SL The 1Ds MkII, in certain circumstances, does begin to rival the medium format platform for resolution and color fidelity. And its just a matter of time when things reach the 20-something megapixel range where we’ll see a turning point. But I think its so much more spontaneous. Particularly for the human form and portraits, where medium and large format really gets in the way of the human that’s doing portraiture.

MC Sure. Yet people still love shooting 4x5 portraiture, ‘cause there is certain look to it. And then there are others who go out and buy LensBabies on their teeny digicams to make it look like it was taken with a big format camera! For me it’s wacky to see these reactions more than anything.

SL Yes. As a teenager I loved photographing people. Now I’m a reluctant portrait artist. So I prefer photographing sculpture at this point (points to a framed photo of a detail of David)

MC I assume that is Florence at night?

SL Yes. That is David at the Palazzo Vecchio. The replica.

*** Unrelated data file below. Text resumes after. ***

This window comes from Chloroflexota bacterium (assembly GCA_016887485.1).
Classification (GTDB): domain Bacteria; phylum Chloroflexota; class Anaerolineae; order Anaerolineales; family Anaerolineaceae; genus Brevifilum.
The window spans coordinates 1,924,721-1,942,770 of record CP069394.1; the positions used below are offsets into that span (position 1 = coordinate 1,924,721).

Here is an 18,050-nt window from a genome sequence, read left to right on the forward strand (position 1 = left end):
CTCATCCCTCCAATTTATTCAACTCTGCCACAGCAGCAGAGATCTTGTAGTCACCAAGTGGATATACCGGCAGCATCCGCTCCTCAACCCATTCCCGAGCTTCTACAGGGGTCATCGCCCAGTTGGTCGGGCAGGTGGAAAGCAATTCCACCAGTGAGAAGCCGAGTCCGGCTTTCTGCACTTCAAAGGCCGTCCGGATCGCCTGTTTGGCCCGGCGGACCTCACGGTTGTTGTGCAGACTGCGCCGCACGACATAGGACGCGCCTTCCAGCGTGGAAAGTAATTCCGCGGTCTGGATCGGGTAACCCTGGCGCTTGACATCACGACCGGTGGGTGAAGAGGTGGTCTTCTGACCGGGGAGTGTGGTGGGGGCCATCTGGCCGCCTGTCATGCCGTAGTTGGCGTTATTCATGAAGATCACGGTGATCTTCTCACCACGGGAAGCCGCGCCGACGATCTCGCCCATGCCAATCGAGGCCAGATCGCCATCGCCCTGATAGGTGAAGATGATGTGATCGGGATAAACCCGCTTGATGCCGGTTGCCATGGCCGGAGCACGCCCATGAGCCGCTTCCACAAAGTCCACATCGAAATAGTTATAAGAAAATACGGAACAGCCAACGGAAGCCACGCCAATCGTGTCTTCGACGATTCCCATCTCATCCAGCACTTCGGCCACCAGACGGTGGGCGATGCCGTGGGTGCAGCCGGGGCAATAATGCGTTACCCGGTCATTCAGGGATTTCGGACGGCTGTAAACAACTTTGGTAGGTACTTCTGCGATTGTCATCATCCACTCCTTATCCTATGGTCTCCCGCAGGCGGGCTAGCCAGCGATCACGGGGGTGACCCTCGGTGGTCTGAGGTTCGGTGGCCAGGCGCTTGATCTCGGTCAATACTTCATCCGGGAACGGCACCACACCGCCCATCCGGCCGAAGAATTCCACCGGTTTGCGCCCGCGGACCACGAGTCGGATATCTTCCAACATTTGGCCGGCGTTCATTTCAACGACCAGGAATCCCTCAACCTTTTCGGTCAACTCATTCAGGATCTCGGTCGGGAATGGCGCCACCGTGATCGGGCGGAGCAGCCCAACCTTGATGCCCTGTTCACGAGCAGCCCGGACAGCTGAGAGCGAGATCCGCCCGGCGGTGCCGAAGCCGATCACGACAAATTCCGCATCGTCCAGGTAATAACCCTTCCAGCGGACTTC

MC Taken with the 1Ds?

SL Yes

MC Yeah, you probably wouldn’t want to haul all your gear around at night and half an hour later you’d get your shot of David.

SL Actually, I’m ready to bring my 4x5 to Florence. I’d love to do that! I was scouting locations primarily so that I could later go back with the BetterLight.

MC That’s interesting. I think you and I have come to a similar conclusion, which is the use of digital cameras as a scouting tool. A digital Polaroid if you’d like. The pictures are good in their own right, But this allows me to come back later with a laser focus to get the ONE picture.

SL Absolutely. But I have to add that the Canon does a pretty good job. But I know that the BetterLight scanning back would blow it away.

MC So if today you had a Hasselblad H2 with a 39 megapixel digital back, would that change your camera makeup? Might you use one camera for everything?

SL Perhaps. I have not had that experience that you are describing to know how I feel about it.